Getting a pilot’s license is a major milestone in any aviation lover’s life and for good reason. The freedom to strap in and take to the skies at a moment’s notice is a feeling known to only a lucky few throughout history, making every trip to the air a special occasion.
Beyond the career potentials and personal freedoms that come with being a licensed pilot are many exciting opportunities to share your love of aviation with others. Whether you’ve already secured your pilot’s license or are still working your way through flight school, keep these secondary airborne activities in the back of your mind the next time you take to the skies.
1. Become a Tour Guide
Flying as a private tour guide in your area is a creative and beautiful way to share your love of flight with others. While you can’t charge for private flights (the FAA has pretty clear rules about that), that doesn’t mean your friends and family can’t chip in for gas money.
Even if your plane is cramped, the chance to take a look at the Earth from the air with your loved ones is an unparalleled experience – just be sure to take lots of photos!
There are plenty of opportunities for pilots to give back to their communities by utilizing their aviation skills and expertise. The Civil Air Patrol offers training to private pilots to become search-and-rescue operators or transport mission pilots. Other organizations such as Pilots for Patients provide opportunities to transport individuals who are too ill or far away from their hospitals to drive on a regular basis. Fly for the Cure provides recreational and pleasure trips to cancer patients and survivors around the United States.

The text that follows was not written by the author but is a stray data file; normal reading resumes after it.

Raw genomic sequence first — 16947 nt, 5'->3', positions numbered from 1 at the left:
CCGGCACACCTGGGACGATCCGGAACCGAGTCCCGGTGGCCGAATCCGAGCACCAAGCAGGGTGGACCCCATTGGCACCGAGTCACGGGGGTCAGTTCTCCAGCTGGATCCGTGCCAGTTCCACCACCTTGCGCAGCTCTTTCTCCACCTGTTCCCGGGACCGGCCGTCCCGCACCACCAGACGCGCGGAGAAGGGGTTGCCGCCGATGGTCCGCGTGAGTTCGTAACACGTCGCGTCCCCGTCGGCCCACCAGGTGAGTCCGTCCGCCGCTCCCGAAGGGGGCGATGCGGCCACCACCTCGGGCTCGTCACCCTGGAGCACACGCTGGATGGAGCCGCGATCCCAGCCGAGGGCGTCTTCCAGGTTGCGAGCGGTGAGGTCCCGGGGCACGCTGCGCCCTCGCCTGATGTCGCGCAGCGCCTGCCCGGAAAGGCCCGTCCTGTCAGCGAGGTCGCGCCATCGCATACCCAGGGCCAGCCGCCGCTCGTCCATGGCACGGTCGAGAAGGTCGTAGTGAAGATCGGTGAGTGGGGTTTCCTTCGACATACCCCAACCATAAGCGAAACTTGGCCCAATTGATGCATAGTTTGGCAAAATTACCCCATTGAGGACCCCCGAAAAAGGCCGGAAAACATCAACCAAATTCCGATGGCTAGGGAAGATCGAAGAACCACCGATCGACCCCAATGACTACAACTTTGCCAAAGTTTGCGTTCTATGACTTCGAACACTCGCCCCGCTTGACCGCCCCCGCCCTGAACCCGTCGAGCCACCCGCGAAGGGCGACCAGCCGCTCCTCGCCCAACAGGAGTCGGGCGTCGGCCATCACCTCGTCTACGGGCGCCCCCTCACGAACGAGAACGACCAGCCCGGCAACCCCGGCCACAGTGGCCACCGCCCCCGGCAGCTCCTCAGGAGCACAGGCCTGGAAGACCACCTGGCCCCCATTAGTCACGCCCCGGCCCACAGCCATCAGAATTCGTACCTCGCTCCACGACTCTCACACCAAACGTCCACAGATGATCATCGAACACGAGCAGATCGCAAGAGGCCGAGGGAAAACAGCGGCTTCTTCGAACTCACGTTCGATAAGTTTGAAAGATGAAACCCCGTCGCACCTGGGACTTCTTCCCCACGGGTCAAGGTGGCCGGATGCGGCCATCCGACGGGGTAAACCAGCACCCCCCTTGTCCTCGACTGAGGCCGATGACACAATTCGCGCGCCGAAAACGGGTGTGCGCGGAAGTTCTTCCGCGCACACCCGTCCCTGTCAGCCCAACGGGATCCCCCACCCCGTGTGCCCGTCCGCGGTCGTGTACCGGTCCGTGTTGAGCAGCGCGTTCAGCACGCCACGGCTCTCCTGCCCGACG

No matter your interests, rest assured our society continues to need qualified individuals with pilot’s licenses to help accommodate those who are otherwise limited to the ground.
3. Restore or Build Your Own Plane
Much like the enthusiast automotive market, DIY aircraft and classic restorations are a major point of interest for die-hard aviation lovers. There are plenty of ways to build your own plane, drone, or fixed-wing glider on even a modest budget – just don’t plan to take them further than your native airspace on your first several flights.
Classic, antique, and damaged aircraft are easy to find. For as low as a couple thousand dollars, you can own a so-called “project plane” to provide a safe test bed for young or inexperienced pilots to learn more about the internal workings of an aircraft. While most will require a lot of work, the potential reward of restoring a decrepit airplane to stunning, like-new condition is difficult to quantify – you’ll have to take on that adventure yourself to find out.
Of course, restoring a classic aircraft requires a lot of room in which to work and utilize tools and equipment. We’d recommend a decent-sized private airplane hangar to house and service your airplane (if you don’t already have one). If you’re unsure where to start, Alaska Structures has a great guide to buying your first aircraft hangar.
4. Learn Aerobatics